As he spoke the door opened, and a couple of old and rather snaky-looking Hindus, folded up in a profusion of cloths, rather than garments, entered the apartment. Sir Modava conducted them to a proper distance from the audience, who could not help distrusting the good intentions of the vicious-looking reptiles. Each of them carried such a basket as the party had seen in the square. The men seemed to be at least first cousins to the serpents the baskets contained, for their expression was subtle enough to stamp them as belonging to the same family.
The performers squatted on the floor, and each placed a basket before him, removing the cover; but the serpents did not come out. The charmers then produced a couple of instruments which Sir Modava called lutes, looking more like a dried-up summer crookneck squash, with a mouthpiece, and a tube with keys below the bulb. Adjusting it to their lips, they began to play; and the music was not bad, and it appeared to be capable of charming the cobras, for they raised their heads out of the baskets.
The melody produced a strange effect upon the reptiles, for they began to wriggle and twist as they uncoiled themselves. They hissed and outspread their hoods, and instead of being charmed by the music, it seemed as though their wrath had been excited. They made an occasional dart at the human performers, who dodged them as though they had been in their native jungles, with their business fangs in order for deadly work. But the Hindu gentleman explained that they could bite, though they could not kill, after their poison fangs had been removed.
Then one of the performers stood up, and seizing his snake by the neck, he swung him three times around his head, and dropped him on the floor. There he lay extended at his full length, as stiff as though he had taken a dose of his own poison.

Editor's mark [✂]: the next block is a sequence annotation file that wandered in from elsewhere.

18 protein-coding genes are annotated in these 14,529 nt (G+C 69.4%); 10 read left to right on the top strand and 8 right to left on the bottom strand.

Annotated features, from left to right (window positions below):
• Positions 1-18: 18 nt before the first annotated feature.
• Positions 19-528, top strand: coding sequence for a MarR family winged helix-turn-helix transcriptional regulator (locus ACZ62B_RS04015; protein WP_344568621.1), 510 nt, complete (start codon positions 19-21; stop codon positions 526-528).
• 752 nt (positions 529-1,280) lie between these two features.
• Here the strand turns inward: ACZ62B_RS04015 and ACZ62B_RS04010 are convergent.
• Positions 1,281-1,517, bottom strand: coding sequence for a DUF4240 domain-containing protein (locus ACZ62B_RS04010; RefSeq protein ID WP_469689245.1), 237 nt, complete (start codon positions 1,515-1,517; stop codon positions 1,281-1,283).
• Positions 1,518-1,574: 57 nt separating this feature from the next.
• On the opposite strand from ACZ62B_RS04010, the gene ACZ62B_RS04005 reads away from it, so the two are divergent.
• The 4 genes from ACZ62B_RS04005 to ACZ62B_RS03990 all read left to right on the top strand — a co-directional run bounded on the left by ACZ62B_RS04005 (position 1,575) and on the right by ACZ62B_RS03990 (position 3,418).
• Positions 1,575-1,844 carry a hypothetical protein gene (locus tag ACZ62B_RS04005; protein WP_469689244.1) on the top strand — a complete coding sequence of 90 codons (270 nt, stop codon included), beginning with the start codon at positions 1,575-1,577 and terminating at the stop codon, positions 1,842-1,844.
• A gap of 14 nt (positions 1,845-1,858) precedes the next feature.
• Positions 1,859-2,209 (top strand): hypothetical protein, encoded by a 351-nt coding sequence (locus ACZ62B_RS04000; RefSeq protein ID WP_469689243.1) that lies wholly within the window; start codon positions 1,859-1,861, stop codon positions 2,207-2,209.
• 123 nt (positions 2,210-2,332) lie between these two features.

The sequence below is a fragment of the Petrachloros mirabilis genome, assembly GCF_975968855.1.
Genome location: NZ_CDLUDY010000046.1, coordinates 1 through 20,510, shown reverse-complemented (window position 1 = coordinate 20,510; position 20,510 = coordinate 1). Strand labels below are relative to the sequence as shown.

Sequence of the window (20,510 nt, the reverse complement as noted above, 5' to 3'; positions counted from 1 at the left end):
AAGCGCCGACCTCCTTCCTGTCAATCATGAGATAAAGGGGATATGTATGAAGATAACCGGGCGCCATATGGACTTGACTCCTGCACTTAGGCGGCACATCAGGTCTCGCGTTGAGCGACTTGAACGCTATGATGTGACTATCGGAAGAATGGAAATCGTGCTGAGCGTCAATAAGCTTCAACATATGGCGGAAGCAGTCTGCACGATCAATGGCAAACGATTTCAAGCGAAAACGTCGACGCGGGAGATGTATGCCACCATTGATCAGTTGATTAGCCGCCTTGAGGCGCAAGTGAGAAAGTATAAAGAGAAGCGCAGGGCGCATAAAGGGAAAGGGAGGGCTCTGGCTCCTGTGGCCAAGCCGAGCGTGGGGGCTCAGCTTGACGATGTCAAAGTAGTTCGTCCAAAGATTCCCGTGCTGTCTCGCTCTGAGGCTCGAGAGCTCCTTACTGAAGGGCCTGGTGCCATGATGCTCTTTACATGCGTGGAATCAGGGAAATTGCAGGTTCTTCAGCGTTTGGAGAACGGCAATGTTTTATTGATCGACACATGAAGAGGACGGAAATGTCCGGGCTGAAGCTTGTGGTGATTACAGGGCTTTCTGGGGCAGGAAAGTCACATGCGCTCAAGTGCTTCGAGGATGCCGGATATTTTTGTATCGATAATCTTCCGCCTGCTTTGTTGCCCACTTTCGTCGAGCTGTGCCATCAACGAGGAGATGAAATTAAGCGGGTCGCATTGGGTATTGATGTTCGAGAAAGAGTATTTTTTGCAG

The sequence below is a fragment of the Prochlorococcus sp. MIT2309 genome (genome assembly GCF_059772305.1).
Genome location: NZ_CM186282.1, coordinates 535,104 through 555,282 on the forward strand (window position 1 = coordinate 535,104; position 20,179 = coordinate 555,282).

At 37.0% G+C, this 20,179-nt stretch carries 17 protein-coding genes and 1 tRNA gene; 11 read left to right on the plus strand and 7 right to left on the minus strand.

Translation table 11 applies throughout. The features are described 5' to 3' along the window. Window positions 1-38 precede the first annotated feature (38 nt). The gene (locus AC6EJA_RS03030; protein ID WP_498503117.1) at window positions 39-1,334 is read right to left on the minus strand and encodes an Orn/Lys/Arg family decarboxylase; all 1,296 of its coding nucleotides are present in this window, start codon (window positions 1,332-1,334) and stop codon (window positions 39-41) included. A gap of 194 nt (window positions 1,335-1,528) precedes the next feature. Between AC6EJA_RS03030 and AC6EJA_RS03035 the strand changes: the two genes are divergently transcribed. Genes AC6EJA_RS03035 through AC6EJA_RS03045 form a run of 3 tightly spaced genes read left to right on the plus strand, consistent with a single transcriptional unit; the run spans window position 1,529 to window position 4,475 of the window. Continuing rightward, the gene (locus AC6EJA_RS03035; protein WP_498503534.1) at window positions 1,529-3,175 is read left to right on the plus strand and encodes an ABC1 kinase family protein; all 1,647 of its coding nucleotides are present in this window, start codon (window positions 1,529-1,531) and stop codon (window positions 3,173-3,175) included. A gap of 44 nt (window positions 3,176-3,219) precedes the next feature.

“I have killed my serpent!” exclaimed the Hindu with a groan. “But I can make him into a useful cane.”
Sir Modava interpreted his remarks, and the fellow picked up his snake, and walked before the audience, using it as a staff, and pretending to support himself upon it. Then he held out the reptile to the visitors, and offered to sell his cane; but they recoiled, and the ladies were on the point of rushing from the room when Sir Modava ordered him off. He retreated a proper distance, and then thrust the head of the creature beneath his turban, and continued to crowd him into it till nothing but his tail was in sight. Then he took off his head covering, and showed the reptile coiled up within it.
Lord Tremlyn looked at his watch, and then carried a piece of money to the chief charmer, which he received with many salaams, in which his companion joined him, for the fee was a very large one. He suggested that the party had had enough of this performance, to which all the ladies, with Mr. Woolridge, heartily agreed. The carriages were at the door of the hotel, and the company were hurriedly driven to the Apollo Bunder, where they found a steam-launch in waiting for them. Lord Tremlyn had arranged the excursions so that everything proceeded like clockwork, and Captain Ringgold wondered what he should have done without his assistance.